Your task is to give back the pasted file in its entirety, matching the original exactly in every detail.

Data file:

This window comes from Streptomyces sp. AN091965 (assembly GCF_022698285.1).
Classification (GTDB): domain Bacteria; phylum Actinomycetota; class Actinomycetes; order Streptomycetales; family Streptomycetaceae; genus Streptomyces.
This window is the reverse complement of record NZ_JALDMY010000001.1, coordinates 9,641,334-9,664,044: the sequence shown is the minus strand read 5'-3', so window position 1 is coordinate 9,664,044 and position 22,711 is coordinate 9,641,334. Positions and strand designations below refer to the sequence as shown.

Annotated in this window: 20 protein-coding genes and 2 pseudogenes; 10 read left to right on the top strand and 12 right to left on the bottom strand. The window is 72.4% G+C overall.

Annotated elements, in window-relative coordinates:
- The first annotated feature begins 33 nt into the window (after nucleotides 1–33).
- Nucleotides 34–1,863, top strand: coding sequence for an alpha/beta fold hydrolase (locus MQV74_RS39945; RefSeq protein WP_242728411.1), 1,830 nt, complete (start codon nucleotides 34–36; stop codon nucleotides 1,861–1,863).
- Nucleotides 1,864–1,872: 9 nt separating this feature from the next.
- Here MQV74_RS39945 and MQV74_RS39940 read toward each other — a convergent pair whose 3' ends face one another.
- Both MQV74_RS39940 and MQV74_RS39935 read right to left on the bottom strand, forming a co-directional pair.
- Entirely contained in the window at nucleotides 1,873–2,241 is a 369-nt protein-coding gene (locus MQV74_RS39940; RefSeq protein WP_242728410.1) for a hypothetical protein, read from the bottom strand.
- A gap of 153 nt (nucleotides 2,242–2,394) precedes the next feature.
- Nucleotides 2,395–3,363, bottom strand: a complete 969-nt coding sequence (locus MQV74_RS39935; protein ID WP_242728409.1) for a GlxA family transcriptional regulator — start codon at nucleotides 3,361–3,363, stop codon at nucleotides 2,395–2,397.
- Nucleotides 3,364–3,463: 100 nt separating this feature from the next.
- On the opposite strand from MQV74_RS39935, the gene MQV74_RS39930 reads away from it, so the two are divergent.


This window comes from Streptomyces sp. AN091965 (assembly GCF_022698285.1).
Classification (GTDB): domain Bacteria; phylum Actinomycetota; class Actinomycetes; order Streptomycetales; family Streptomycetaceae; genus Streptomyces.
This window is the reverse complement of record NZ_JALDMY010000001.1, coordinates 9,641,334-9,664,044: the sequence shown is the minus strand read 5'-3', so window position 1 is coordinate 9,664,044 and position 22,711 is coordinate 9,641,334. Positions and strand designations below refer to the sequence as shown.

Annotated in this window: 20 protein-coding genes and 2 pseudogenes; 10 read left to right on the top strand and 12 right to left on the bottom strand. The window is 72.4% G+C overall.

Annotated elements, in window-relative coordinates:
- The first annotated feature begins 33 nt into the window (after nucleotides 1–33).
- Nucleotides 34–1,863, top strand: coding sequence for an alpha/beta fold hydrolase (locus MQV74_RS39945; RefSeq protein WP_242728411.1), 1,830 nt, complete (start codon nucleotides 34–36; stop codon nucleotides 1,861–1,863).
- Nucleotides 1,864–1,872: 9 nt separating this feature from the next.
- Here MQV74_RS39945 and MQV74_RS39940 read toward each other — a convergent pair whose 3' ends face one another.
- Both MQV74_RS39940 and MQV74_RS39935 read right to left on the bottom strand, forming a co-directional pair.
- Entirely contained in the window at nucleotides 1,873–2,241 is a 369-nt protein-coding gene (locus MQV74_RS39940; RefSeq protein WP_242728410.1) for a hypothetical protein, read from the bottom strand.
- A gap of 153 nt (nucleotides 2,242–2,394) precedes the next feature.
- Nucleotides 2,395–3,363, bottom strand: a complete 969-nt coding sequence (locus MQV74_RS39935; protein ID WP_242728409.1) for a GlxA family transcriptional regulator — start codon at nucleotides 3,361–3,363, stop codon at nucleotides 2,395–2,397.
- Nucleotides 3,364–3,463: 100 nt separating this feature from the next.
- On the opposite strand from MQV74_RS39935, the gene MQV74_RS39930 reads away from it, so the two are divergent.